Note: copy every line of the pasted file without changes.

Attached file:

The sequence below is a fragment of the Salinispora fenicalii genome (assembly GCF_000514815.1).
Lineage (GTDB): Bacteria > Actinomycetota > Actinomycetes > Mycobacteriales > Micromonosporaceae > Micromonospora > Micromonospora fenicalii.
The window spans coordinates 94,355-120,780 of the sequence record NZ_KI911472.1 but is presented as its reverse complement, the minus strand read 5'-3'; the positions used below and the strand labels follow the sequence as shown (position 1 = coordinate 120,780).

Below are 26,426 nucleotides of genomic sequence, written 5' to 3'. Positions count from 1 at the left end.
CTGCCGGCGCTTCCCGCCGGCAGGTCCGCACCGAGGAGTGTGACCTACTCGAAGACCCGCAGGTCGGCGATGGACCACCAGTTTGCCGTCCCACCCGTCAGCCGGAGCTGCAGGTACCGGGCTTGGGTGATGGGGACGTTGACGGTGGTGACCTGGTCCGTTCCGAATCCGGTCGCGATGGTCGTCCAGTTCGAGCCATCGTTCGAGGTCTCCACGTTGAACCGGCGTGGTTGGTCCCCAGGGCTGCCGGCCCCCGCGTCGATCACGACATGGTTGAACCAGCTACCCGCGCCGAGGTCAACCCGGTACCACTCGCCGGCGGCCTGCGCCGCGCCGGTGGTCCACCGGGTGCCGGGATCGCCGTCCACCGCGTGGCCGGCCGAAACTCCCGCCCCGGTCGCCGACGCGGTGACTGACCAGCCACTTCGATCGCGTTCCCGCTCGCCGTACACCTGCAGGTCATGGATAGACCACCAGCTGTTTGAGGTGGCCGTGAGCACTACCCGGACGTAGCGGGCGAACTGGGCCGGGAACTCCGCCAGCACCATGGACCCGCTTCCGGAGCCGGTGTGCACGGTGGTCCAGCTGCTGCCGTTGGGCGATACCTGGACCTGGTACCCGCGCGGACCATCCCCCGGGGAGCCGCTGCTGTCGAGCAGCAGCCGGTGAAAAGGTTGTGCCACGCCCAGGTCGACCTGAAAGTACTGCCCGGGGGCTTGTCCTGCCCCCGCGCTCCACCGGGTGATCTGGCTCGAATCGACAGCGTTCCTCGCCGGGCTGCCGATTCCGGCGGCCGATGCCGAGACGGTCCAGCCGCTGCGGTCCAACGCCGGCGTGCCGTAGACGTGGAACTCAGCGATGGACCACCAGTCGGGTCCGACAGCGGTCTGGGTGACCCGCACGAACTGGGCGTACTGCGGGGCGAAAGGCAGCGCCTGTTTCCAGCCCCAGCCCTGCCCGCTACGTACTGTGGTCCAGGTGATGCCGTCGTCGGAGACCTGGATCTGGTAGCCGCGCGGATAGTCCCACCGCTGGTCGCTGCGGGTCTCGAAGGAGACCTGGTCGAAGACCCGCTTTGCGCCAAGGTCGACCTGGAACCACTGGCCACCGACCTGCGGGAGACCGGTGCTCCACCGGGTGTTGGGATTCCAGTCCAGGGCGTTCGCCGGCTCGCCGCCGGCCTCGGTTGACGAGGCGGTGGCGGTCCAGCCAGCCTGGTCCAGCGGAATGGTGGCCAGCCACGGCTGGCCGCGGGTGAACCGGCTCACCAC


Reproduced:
The sequence below is a fragment of the Salinispora fenicalii genome (assembly GCF_000514815.1).
Lineage (GTDB): Bacteria > Actinomycetota > Actinomycetes > Mycobacteriales > Micromonosporaceae > Micromonospora > Micromonospora fenicalii.
The window spans coordinates 94,355-120,780 of the sequence record NZ_KI911472.1 but is presented as its reverse complement, the minus strand read 5'-3'; the positions used below and the strand labels follow the sequence as shown (position 1 = coordinate 120,780).

Below are 26,426 nucleotides of genomic sequence, written 5' to 3'. Positions count from 1 at the left end.
CTGCCGGCGCTTCCCGCCGGCAGGTCCGCACCGAGGAGTGTGACCTACTCGAAGACCCGCAGGTCGGCGATGGACCACCAGTTTGCCGTCCCACCCGTCAGCCGGAGCTGCAGGTACCGGGCTTGGGTGATGGGGACGTTGACGGTGGTGACCTGGTCCGTTCCGAATCCGGTCGCGATGGTCGTCCAGTTCGAGCCATCGTTCGAGGTCTCCACGTTGAACCGGCGTGGTTGGTCCCCAGGGCTGCCGGCCCCCGCGTCGATCACGACATGGTTGAACCAGCTACCCGCGCCGAGGTCAACCCGGTACCACTCGCCGGCGGCCTGCGCCGCGCCGGTGGTCCACCGGGTGCCGGGATCGCCGTCCACCGCGTGGCCGGCCGAAACTCCCGCCCCGGTCGCCGACGCGGTGACTGACCAGCCACTTCGATCGCGTTCCCGCTCGCCGTACACCTGCAGGTCATGGATAGACCACCAGCTGTTTGAGGTGGCCGTGAGCACTACCCGGACGTAGCGGGCGAACTGGGCCGGGAACTCCGCCAGCACCATGGACCCGCTTCCGGAGCCGGTGTGCACGGTGGTCCAGCTGCTGCCGTTGGGCGATACCTGGACCTGGTACCCGCGCGGACCATCCCCCGGGGAGCCGCTGCTGTCGAGCAGCAGCCGGTGAAAAGGTTGTGCCACGCCCAGGTCGACCTGAAAGTACTGCCCGGGGGCTTGTCCTGCCCCCGCGCTCCACCGGGTGATCTGGCTCGAATCGACAGCGTTCCTCGCCGGGCTGCCGATTCCGGCGGCCGATGCCGAGACGGTCCAGCCGCTGCGGTCCAACGCCGGCGTGCCGTAGACGTGGAACTCAGCGATGGACCACCAGTCGGGTCCGACAGCGGTCTGGGTGACCCGCACGAACTGGGCGTACTGCGGGGCGAAAGGCAGCGCCTGTTTCCAGCCCCAGCCCTGCCCGCTACGTACTGTGGTCCAGGTGATGCCGTCGTCGGAGACCTGGATCTGGTAGCCGCGCGGATAGTCCCACCGCTGGTCGCTGCGGGTCTCGAAGGAGACCTGGTCGAAGACCCGCTTTGCGCCAAGGTCGACCTGGAACCACTGGCCACCGACCTGCGGGAGACCGGTGCTCCACCGGGTGTTGGGATTCCAGTCCAGGGCGTTCGCCGGCTCGCCGCCGGCCTCGGTTGACGAGGCGGTGGCGGTCCAGCCAGCCTGGTCCAGCGGAATGGTGGCCAGCCACGGCTGGCCGCGGGTGAACCGGCTCACCAC